1 November 2001

The University of Queensland is participating in projects that have received more than $13 million under the federal government’s new Systemic Infrastructure Initiative.

UQ is a significant partner in the new Marine Research Education Network, which is to receive more than $2.2 million in 2002 and more than $10 million over three years. The funding will upgrade and strengthen major marine research and training infrastructure along the Great Barrier Reef and coastal Queensland.
The funding will help to integrate and modernise university infrastructure at five island research stations including UQ’s facilities at Heron Island, the Low Isles and North Stradbroke Island.

The network is based at James Cook University, with UQ and the University of Sydney the major partners.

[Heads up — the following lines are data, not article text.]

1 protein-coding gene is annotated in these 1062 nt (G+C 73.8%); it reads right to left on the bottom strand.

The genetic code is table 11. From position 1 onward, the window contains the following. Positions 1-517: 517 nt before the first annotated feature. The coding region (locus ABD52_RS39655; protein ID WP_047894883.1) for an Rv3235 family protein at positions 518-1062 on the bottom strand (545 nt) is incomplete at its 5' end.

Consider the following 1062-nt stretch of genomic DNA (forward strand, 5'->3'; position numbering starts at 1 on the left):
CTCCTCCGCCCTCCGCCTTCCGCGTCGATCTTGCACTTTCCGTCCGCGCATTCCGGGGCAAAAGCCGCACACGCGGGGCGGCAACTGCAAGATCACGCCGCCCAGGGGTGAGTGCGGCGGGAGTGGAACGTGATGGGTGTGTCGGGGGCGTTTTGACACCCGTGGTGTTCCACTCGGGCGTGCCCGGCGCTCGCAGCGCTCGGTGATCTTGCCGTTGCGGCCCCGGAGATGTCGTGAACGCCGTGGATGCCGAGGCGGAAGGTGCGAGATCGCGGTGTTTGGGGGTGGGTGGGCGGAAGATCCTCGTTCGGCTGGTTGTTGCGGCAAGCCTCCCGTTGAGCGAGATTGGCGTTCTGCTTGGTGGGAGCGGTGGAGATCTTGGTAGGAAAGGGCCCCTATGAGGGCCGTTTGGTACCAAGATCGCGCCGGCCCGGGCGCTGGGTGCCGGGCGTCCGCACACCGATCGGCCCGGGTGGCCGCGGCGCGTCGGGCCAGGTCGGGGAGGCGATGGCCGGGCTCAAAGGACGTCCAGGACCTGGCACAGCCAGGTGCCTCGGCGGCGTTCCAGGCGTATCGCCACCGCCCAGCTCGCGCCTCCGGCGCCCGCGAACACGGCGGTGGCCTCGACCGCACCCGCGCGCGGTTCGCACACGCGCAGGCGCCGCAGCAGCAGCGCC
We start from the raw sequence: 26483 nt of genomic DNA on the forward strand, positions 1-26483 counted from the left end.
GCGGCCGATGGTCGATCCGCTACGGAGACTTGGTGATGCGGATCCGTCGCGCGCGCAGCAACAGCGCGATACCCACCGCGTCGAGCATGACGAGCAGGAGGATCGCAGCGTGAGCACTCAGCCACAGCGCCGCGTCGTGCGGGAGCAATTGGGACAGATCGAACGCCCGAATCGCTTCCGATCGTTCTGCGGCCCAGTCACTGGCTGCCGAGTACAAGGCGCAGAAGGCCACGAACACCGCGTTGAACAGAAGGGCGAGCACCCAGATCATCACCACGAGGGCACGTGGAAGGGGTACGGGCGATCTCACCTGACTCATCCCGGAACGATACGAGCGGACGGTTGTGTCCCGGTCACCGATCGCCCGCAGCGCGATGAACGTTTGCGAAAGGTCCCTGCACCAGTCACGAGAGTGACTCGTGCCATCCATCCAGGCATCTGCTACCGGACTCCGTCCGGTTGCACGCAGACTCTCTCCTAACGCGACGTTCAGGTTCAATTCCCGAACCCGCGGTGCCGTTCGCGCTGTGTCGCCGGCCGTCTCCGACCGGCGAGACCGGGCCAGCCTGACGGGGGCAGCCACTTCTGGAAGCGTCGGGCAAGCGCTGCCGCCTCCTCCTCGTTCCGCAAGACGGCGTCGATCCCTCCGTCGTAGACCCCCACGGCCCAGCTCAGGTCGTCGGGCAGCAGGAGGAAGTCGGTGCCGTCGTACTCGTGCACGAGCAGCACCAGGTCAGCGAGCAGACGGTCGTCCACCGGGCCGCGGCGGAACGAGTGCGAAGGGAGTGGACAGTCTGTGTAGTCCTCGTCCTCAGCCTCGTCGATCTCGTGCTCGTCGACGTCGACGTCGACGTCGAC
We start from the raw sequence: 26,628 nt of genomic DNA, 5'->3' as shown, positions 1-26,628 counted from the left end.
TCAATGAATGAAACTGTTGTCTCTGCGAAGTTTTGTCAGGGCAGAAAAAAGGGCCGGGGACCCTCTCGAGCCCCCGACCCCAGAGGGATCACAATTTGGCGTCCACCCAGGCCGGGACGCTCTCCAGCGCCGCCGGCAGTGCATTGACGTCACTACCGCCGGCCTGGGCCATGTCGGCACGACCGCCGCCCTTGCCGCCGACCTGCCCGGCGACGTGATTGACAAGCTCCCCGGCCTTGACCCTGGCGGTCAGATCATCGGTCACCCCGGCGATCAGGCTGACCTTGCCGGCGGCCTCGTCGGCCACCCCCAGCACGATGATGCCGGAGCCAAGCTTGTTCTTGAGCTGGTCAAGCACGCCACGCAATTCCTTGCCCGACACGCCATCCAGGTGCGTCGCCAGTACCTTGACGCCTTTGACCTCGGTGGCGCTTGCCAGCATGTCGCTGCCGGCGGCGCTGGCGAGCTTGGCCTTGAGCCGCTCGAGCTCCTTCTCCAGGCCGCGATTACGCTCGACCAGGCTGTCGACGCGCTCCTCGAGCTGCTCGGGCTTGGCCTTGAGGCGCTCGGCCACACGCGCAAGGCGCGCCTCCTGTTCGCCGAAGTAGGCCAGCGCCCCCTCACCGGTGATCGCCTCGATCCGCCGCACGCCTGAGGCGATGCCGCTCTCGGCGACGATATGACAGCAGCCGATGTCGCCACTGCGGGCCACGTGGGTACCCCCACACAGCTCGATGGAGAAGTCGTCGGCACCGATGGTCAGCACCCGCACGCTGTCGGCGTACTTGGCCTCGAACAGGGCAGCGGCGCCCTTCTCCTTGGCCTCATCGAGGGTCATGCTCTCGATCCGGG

In other areas, UQ will receive $357,650 towards a new instrument known as the BIAcore 3000 to aid the discovery and characterisation of new pharmaceuticals, and $434,625 to improve the equipment and instrumentation level of its hypersonics facility and to establish a payload proving laboratory. This will assist in the flight testing of new hypersonic propulsion and aerodynamic concepts.

UQ is also a supporting partner in a Rapid DNA Assessment Facility with La Trobe University ($562,400) and is involved with the University of Wollongong in a facility for the Nanofabrication for Processing of Novel Multilayer Materials ($1.477 million).

The funding was announced by the Minister for Education, Training and Youth Affairs Dr David Kemp from a $55 million pool for systemic infrastructure over the next three years under the first round of the new scheme. It is part of the Federal Government’s Backing Australia’s Ability package, with a total of $246 million to be allocated nationally over the next five years.

For more information, contact Peter McCutcheon at UQ Communications (07 3365 1088).